Stinging Rose Caterpillar, Parsa indetermina, yellow morph.

And orange morph. Not your ordinary caterpillars.

With the bright colors they were easy to spot, assuming one knew where (and to) look form them.

And that's the key, knowing to look for them.

Amazingly, despite us both squatting and kneeling in the bayberry bushes right on the side of the trail, looking and photographing, not a single passerby inquired as to what we were doing. What we were seeing. How many times have I walked blindly by some amazing creature or phenomena, totally oblivious to wonders around me?

The world is a wondrous magical place. So get out and look around.

Monday, October 6, 2014

Other Visitors ...

... or are they fellow residents?

Here are a few more of the creatures that shared our Saturday.

I spotted this wolf spider when it ran across the back pond. I'm not sure what it was hunting as it scurried away.

I had been shooting the lilly pads at the time. Alas, I had frightened off all the frogs (we've six species of frogs and toads sharing our homestead -- stay tuned for pictures in an upcoming post).

I was then distracted by a butterfly which landed in our fire pit.

An eastern comma, I'm not sure what it found so appealing there. But the bright orange against the black and tan sure made it appealing to Patty and me.

You can see the namesake comma on its wing in this shot. A little white ",".

I'll finish up with one of the many autumn meadow hawks we have patrolling our yard, doing their best to keep the mosquito population in check.

Sunday, October 5, 2014


These birds are regular visitors and have been since we've moved in.

We have group of birds, which started out as two adults with eleven jakes and jennies, visiting the yard at least once and often twice a day, coming first for breakfast and then again for dinner.

The group was rather successful, with nine of the eleven young, and both adults, still visiting five months later.

One of our neighbors told us that this time of year we'd see more of the birds. So I wasn't entirely surprised when Patty counted seventeen out in the yard one day. She texted me to keep a weather eye for when I pulled into the driveway coming home from work.

I had thought I had spotted them down the road at said neighbor's farm as I approached the house. Not so as I found the flock moseying about our front yard.

I find the different head patterns curious, some with many warts, some none, some bright red, some dull.

They visited again on Saturday, but I'm not sure which group as I spotted them late and they were already moving off into the woods. I did manage to grab a few shots before they disappeared. But getting really good images is difficult as it is usually low light and the birds refuse to stand still.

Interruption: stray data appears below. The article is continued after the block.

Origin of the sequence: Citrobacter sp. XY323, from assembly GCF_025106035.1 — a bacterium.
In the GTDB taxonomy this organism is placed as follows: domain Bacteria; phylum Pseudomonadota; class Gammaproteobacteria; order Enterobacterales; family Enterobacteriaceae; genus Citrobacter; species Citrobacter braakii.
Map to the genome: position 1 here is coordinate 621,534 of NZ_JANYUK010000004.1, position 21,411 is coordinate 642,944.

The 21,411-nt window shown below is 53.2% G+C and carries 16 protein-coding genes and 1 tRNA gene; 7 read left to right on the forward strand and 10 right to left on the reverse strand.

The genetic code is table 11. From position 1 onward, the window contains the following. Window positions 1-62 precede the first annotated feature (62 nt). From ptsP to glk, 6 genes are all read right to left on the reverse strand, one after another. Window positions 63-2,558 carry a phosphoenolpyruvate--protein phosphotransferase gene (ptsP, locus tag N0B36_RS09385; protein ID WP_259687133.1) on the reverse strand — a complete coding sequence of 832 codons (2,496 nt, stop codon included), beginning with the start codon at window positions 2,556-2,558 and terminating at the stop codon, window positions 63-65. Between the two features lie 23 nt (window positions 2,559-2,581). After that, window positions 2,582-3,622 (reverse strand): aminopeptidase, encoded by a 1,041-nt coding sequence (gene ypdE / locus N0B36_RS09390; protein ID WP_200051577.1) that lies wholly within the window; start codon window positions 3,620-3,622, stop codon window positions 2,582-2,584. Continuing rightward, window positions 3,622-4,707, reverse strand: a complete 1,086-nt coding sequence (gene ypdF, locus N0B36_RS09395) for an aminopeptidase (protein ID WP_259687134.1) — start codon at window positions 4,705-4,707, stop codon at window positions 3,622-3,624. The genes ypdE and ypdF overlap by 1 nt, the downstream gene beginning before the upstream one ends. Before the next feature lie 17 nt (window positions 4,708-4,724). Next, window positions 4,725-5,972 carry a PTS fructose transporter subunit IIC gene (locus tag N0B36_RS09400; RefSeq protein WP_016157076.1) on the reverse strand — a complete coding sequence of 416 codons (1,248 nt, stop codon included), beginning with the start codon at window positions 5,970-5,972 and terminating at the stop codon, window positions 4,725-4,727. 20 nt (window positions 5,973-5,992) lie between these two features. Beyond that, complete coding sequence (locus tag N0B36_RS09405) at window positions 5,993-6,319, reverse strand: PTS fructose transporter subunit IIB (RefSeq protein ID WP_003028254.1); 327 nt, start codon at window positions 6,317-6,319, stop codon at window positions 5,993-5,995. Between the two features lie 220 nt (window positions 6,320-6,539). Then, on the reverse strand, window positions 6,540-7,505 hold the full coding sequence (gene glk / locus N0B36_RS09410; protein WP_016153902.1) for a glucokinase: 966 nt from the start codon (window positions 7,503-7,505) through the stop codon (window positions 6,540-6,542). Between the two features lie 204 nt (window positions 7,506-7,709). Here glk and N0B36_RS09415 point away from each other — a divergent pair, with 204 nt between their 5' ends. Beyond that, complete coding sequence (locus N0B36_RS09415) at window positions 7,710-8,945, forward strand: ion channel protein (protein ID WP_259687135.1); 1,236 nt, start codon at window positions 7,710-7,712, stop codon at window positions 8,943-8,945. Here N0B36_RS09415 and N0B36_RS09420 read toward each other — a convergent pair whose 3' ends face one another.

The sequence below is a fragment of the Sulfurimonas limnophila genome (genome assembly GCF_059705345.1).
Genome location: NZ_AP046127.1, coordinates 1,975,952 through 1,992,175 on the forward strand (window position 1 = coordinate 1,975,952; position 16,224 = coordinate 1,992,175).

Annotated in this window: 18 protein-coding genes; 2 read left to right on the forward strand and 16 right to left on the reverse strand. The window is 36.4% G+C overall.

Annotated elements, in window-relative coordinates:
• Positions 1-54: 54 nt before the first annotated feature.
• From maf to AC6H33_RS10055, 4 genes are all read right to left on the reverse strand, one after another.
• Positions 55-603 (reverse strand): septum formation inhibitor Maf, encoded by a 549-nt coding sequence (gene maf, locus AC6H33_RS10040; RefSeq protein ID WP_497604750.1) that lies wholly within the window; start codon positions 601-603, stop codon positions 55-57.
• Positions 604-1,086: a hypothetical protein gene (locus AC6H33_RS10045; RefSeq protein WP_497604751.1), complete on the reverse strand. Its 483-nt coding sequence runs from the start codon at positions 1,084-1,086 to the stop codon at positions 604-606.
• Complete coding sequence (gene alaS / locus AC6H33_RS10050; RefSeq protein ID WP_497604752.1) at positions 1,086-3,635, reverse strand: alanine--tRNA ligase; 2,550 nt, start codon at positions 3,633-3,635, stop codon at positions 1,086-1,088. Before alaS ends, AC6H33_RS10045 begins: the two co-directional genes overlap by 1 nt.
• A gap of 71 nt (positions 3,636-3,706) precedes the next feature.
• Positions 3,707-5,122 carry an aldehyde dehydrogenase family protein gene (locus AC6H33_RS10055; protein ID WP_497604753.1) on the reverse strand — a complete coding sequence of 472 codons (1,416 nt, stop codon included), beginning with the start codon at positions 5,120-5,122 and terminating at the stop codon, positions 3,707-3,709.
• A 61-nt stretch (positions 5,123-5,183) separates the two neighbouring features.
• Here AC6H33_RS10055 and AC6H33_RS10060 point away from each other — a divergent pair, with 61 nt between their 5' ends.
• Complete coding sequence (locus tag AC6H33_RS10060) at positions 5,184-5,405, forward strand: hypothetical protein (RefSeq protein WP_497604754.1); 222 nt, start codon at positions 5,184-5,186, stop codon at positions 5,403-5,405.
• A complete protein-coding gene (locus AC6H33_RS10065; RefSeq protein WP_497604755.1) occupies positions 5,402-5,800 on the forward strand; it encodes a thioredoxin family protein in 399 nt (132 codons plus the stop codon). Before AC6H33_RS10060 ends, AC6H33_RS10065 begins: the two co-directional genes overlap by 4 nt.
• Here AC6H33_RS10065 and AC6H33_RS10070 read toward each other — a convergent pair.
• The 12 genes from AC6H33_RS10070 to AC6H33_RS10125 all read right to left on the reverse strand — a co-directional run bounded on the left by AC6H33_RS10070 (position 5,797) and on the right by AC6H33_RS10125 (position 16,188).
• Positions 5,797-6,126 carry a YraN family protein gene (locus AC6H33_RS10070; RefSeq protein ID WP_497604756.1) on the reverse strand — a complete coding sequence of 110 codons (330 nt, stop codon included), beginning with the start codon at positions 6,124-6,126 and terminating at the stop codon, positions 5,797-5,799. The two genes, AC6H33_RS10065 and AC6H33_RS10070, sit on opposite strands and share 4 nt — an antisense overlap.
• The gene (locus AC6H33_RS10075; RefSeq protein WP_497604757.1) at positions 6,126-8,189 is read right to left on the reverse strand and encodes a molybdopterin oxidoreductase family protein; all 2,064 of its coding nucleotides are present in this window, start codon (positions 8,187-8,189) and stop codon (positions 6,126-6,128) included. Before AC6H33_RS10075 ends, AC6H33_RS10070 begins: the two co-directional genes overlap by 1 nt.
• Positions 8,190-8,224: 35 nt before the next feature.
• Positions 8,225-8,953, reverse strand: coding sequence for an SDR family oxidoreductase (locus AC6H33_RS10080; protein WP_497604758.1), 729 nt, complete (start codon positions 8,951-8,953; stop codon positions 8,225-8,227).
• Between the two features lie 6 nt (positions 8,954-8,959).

But I'm sure I'll keep trying.


This little guy spent Saturday in our garden.

Most of the time digging about in the mulch.

A cold front came through last night. And it was a great day in Cape May (where we spent Sunday morning).

But when we got home this fellow was still hanging around, although now out by the back pond.


We spent a nice relaxing day at home this past Saturday. This is the first of several posts showing what was out and about in our yard.

The days are getting cooler and shorter.

Time to stock up for winter.

Saturday, October 4, 2014


We're lucky enough to live in a rural area. One with plenty of prime locations to send a monarch on its way. So after a nice safe night in our living room it was time to go ...

 ... to Mexico.

And that to me is the most amazing thing about this incredible process. That these insects, with their minuscule brains and no memory of the journey (it was their great great great grandparents that made the previous trip south), migrate to a forest in Mexico.

We know they migrate because of the tags that many volunteers, including for the first time us, put on them each year.

Thus on my way to work last Monday morning I took our newly emerged male monarch to a nearby field. One with plenty of flowers for food.

On Tuesday it was the female's turn.

Here she is with her tag showing.

We would love to learn that these two made it to Mexico. But the chances of us hearing anything is small.

Should anyone find our, or any other tagged monarchs, they can report the tag number by email to TAG@KU.EDU or by phone to 1-888-TAGGING (824-4464). Our two monarchs are sporting tags with the numbers TLJ728 (the male) and TLJ729 (the female).

Here's hoping they make it. And that we learn that they do.

Thursday, October 2, 2014


Those two monarch caterpillars have become butterflies.

(Monarch Butterflies)

We were checking them each morning and this past Sunday one became transparent. We could see the butterfly inside.

I find it amazing that it can fit in such a compact space. In addition to that whole caterpillar turning into a butterfly thing. Yeah, that's amazing too.

We were warned that it would emerge rather quickly. Alas I was not ready and got this blurry shot.

He, this one is a male, hung there pumping out his wings and exercising his proboscis.

We took him, and her (she would emerge the next day) inside and did this:

The tags were provided by Monarch Watch (by way of the Rancocas Nature Center). We kept them both overnight in a butterfly cage with some food so he could fuel up for his big day tomorrow.